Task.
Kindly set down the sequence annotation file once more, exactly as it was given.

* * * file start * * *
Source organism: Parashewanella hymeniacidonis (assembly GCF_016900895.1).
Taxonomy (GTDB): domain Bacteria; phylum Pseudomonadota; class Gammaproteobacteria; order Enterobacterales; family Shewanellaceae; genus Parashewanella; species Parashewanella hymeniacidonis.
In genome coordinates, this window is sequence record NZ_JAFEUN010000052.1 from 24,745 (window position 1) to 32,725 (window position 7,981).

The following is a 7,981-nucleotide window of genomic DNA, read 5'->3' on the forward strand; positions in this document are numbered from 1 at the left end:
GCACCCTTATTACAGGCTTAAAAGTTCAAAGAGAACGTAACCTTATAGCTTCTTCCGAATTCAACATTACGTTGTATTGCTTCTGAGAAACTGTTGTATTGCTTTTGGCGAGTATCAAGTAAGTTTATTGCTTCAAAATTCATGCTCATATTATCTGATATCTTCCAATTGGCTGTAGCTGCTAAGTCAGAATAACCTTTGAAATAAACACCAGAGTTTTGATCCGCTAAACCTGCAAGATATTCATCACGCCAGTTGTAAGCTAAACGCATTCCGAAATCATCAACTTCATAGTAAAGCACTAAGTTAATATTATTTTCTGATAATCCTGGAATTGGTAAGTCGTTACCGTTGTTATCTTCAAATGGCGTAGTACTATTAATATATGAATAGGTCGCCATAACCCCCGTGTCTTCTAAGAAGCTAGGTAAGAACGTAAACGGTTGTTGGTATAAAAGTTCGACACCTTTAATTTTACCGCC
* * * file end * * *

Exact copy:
Source organism: Parashewanella hymeniacidonis (assembly GCF_016900895.1).
Taxonomy (GTDB): domain Bacteria; phylum Pseudomonadota; class Gammaproteobacteria; order Enterobacterales; family Shewanellaceae; genus Parashewanella; species Parashewanella hymeniacidonis.
In genome coordinates, this window is sequence record NZ_JAFEUN010000052.1 from 24,745 (window position 1) to 32,725 (window position 7,981).

The following is a 7,981-nucleotide window of genomic DNA, read 5'->3' on the forward strand; positions in this document are numbered from 1 at the left end:
GCACCCTTATTACAGGCTTAAAAGTTCAAAGAGAACGTAACCTTATAGCTTCTTCCGAATTCAACATTACGTTGTATTGCTTCTGAGAAACTGTTGTATTGCTTTTGGCGAGTATCAAGTAAGTTTATTGCTTCAAAATTCATGCTCATATTATCTGATATCTTCCAATTGGCTGTAGCTGCTAAGTCAGAATAACCTTTGAAATAAACACCAGAGTTTTGATCCGCTAAACCTGCAAGATATTCATCACGCCAGTTGTAAGCTAAACGCATTCCGAAATCATCAACTTCATAGTAAAGCACTAAGTTAATATTATTTTCTGATAATCCTGGAATTGGTAAGTCGTTACCGTTGTTATCTTCAAATGGCGTAGTACTATTAATATATGAATAGGTCGCCATAACCCCCGTGTCTTCTAAGAAGCTAGGTAAGAACGTAAACGGTTGTTGGTATAAAAGTTCGACACCTTTAATTTTACCGCC